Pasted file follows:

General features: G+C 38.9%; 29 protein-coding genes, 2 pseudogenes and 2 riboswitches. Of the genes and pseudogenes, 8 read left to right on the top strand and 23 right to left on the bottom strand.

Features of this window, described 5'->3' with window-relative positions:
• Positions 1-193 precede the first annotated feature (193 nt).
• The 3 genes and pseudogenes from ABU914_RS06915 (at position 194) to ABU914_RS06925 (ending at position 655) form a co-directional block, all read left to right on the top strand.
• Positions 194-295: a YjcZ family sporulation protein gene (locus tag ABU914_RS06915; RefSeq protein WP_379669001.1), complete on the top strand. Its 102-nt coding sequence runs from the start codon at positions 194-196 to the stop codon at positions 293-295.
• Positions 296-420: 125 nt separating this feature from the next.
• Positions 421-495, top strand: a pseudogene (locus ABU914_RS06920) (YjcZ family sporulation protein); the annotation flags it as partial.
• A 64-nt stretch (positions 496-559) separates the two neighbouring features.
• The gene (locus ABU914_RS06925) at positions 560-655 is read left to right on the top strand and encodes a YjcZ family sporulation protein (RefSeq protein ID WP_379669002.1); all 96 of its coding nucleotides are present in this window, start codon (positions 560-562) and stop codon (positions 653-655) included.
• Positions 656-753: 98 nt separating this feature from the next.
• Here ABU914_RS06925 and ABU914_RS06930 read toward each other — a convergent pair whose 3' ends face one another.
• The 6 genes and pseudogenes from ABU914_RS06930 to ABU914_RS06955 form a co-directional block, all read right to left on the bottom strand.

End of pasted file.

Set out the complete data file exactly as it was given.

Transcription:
General features: G+C 38.9%; 29 protein-coding genes, 2 pseudogenes and 2 riboswitches. Of the genes and pseudogenes, 8 read left to right on the top strand and 23 right to left on the bottom strand.

Features of this window, described 5'->3' with window-relative positions:
• Positions 1-193 precede the first annotated feature (193 nt).
• The 3 genes and pseudogenes from ABU914_RS06915 (at position 194) to ABU914_RS06925 (ending at position 655) form a co-directional block, all read left to right on the top strand.
• Positions 194-295: a YjcZ family sporulation protein gene (locus tag ABU914_RS06915; RefSeq protein WP_379669001.1), complete on the top strand. Its 102-nt coding sequence runs from the start codon at positions 194-196 to the stop codon at positions 293-295.
• Positions 296-420: 125 nt separating this feature from the next.
• Positions 421-495, top strand: a pseudogene (locus ABU914_RS06920) (YjcZ family sporulation protein); the annotation flags it as partial.
• A 64-nt stretch (positions 496-559) separates the two neighbouring features.
• The gene (locus ABU914_RS06925) at positions 560-655 is read left to right on the top strand and encodes a YjcZ family sporulation protein (RefSeq protein ID WP_379669002.1); all 96 of its coding nucleotides are present in this window, start codon (positions 560-562) and stop codon (positions 653-655) included.
• Positions 656-753: 98 nt separating this feature from the next.
• Here ABU914_RS06925 and ABU914_RS06930 read toward each other — a convergent pair whose 3' ends face one another.
• The 6 genes and pseudogenes from ABU914_RS06930 to ABU914_RS06955 form a co-directional block, all read right to left on the bottom strand.